Updated Sep 2, 2021 - Energy & Environment

New York region's historic floods send deadly climate change lesson

Flooded car in the middle of a flash flood event in Brooklyn on Sept. 2, 2021.

A motorist drives a car through a flooded expressway in Brooklyn, New York, early on Sept. 2. Photo: Ed Jones/AFP via Getty Images

The remnants of Hurricane Ida brought a tropical deluge of unprecedented proportions to the New York City metro area on Wednesday night into Thursday.

Driving the news: The flooding that resulted from the heavy rainfall shut down Newark Airport, and turned city and country roads in all five boroughs and surrounding areas of New Jersey and Pennsylvania into rivers.

Why it matters: The historic deluge clearly demonstrates that climate change is winning the battle between a rapidly shifting climate and outdated infrastructure.

  • This event may now become the prime example for U.S. efforts to better adapt to climate change.
  • Studies have shown that warming air and ocean temperatures are increasing the odds and severity of heavy precipitation events, and leading to changes in hurricanes that are making them more powerful and damaging.
  • For every 1°C (1.8°F) increase in temperatures, the atmosphere can hold 7% more moisture, which helps fuel storms like Hurricane Ida.

State of play: A state of emergency is in effect for New York City, as at least 14 fatalities have been reported in the city and New Jersey, per the New York Times.

Threat level: The National Weather Service forecast office in New York City issued its first-ever “flash flood emergencies" during this event: one for northern New Jersey and one in New York City itself, as phenomenal rainfall rates overwhelmed drainage systems.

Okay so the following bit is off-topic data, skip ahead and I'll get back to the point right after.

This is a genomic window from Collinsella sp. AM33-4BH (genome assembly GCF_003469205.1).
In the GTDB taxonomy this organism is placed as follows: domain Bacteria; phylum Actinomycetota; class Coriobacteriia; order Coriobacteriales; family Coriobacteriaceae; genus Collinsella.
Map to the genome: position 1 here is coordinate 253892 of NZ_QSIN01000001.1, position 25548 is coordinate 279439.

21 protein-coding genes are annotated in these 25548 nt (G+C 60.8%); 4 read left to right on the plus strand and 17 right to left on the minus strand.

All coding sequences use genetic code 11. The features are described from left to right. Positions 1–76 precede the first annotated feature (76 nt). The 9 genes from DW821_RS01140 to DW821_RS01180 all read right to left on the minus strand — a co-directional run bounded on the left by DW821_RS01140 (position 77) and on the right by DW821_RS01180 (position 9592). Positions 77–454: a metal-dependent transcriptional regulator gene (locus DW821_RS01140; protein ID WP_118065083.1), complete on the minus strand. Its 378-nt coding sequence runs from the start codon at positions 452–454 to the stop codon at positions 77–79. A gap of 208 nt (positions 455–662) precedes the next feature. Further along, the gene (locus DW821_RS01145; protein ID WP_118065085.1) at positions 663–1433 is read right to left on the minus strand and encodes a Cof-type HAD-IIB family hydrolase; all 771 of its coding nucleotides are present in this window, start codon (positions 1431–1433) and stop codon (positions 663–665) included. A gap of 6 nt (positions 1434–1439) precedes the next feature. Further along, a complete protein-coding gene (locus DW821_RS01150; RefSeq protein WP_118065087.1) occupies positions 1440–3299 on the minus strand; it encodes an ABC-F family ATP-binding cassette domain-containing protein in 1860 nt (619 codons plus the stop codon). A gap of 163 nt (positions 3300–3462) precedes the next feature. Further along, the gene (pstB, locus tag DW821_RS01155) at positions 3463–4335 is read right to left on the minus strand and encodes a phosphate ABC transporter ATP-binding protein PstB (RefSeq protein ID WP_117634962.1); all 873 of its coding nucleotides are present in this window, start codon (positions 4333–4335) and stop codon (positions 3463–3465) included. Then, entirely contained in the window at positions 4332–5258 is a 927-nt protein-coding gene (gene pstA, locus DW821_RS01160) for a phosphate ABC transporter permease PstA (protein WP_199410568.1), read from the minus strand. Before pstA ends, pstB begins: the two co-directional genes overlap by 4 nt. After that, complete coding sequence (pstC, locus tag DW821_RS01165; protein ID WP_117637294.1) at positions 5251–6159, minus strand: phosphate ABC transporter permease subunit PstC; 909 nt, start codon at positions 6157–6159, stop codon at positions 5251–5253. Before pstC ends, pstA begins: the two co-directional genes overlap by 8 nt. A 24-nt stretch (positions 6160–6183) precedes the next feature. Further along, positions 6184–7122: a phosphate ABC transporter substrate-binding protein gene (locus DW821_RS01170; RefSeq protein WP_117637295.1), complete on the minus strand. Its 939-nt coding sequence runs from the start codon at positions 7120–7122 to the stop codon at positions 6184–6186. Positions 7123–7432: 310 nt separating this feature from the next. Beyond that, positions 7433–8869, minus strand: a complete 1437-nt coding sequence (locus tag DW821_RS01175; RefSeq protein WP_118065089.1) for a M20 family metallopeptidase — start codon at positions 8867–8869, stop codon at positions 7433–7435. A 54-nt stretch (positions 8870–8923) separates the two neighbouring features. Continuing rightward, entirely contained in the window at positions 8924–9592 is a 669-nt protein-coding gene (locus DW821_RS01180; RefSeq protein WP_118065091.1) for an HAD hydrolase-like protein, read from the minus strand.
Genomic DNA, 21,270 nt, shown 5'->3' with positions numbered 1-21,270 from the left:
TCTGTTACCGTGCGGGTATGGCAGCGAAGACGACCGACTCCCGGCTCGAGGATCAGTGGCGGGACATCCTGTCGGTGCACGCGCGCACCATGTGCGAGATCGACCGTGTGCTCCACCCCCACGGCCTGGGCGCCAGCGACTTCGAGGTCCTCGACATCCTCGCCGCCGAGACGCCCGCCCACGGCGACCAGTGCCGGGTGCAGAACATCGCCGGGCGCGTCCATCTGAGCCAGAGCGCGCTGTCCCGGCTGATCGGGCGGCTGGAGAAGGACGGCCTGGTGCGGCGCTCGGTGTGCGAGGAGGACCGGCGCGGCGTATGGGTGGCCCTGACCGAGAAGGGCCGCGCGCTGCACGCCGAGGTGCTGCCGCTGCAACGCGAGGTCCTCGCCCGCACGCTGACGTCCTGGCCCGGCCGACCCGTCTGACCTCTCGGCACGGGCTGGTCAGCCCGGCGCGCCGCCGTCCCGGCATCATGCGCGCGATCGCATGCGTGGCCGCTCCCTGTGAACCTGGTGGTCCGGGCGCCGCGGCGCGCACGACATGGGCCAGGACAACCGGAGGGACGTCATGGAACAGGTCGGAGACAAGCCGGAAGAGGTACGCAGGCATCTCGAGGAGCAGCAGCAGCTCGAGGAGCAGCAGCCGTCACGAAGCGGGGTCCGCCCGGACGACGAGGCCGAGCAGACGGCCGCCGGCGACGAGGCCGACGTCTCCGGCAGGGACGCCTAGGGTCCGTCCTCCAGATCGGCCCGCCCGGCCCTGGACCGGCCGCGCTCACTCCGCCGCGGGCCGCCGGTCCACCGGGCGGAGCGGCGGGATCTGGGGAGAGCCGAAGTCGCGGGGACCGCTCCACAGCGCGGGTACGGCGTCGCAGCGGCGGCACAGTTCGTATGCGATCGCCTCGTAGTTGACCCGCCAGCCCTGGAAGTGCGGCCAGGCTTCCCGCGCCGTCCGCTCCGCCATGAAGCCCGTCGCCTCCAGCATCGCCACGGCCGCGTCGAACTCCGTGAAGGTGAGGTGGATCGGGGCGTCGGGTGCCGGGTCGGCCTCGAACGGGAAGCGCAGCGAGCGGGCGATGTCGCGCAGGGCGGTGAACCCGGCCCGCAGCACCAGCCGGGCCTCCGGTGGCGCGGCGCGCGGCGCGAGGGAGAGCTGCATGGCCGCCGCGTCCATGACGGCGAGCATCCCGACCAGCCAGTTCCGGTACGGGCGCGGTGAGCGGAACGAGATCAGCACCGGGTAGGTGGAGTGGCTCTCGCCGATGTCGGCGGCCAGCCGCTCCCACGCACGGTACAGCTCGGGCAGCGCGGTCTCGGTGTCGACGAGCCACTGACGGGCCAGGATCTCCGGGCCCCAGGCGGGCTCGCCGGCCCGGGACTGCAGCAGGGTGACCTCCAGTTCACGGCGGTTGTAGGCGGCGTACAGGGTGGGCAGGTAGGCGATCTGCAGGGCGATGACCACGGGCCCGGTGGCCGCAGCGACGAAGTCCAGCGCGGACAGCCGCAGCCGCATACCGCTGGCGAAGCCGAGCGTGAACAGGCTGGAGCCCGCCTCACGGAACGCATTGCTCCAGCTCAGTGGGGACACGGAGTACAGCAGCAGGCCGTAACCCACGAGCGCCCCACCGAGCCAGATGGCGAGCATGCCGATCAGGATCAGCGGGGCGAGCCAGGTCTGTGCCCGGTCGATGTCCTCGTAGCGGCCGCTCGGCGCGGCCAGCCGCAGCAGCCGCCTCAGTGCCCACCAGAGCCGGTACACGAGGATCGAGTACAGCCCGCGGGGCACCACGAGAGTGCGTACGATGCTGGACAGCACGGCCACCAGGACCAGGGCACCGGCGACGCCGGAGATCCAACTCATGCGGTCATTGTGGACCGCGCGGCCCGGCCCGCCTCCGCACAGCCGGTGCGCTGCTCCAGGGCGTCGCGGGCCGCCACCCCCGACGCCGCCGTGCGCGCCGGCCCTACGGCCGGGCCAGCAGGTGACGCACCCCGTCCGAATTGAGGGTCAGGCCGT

• This is the agency’s most severe type of flood warning, reserved for cases of ongoing, catastrophic flooding with potential loss of life.

By the numbers: All-time rainfall records were shattered, with the city crushing a milestone it set just over a week ago by receiving 3.15 inches of rain in one hour at Central Park, and 5.20 inches in three hours.

  • Newark Airport in New Jersey recorded half an inch of rain in six minutes Wednesday evening. Within 23 minutes, 1.53 inches had fallen, according to an NWS meteorologist. In one hour, 3.24 inches of rain accumulated. In total, Newark received 8.41 inches of rain, which set an all-time record for the wettest day.
  • The three-hour rainfall total in Central Park qualifies as a 500-year rainfall event — though the past is an increasingly poor guide to both the present and the future, as climate change is making such rare events more frequent and likely to occur, studies show.

Details: The rainfall shut down the New York subway system, which is notoriously susceptible to flash flooding, with closures continuing as of Thursday morning.

  • Closures were also reported on regional rail networks, the busiest in the nation, and some Amtrak routes.
  • In the subway, footage of the flooding resembled waterfalls as water spilled into stations. Streets, including Queens Boulevard, were more fit for kayaks than city buses by late Wednesday night.

The intrigue: Two days in advance, the National Weather Service had explicitly forecast a dangerous flash flood scenario would unfold. However, pinpointing the exact zones of heaviest rains remains tricky, and some New York City residents may have been unaware of the scale of the flood threat.

What's next: Acknowledging the growing threat from climate change, New York Gov. Kathy Hochul told Spectrum 1 news on Thursday morning that she will seek for the subway system to be modified to prevent a similar flood from occurring again.

  • “I want this system fortified so this does not become anything more than a regular occurrence. New Yorkers deserve better than that,” the Democratic governor said. The subway is under state, not city, control.

The bottom line: The epic deluge will stand, perhaps not for long, as the most severe flash flood event in New York City history. The question now is how the local, state and federal governments will respond to this to prevent the next one from being so damaging and deadly.

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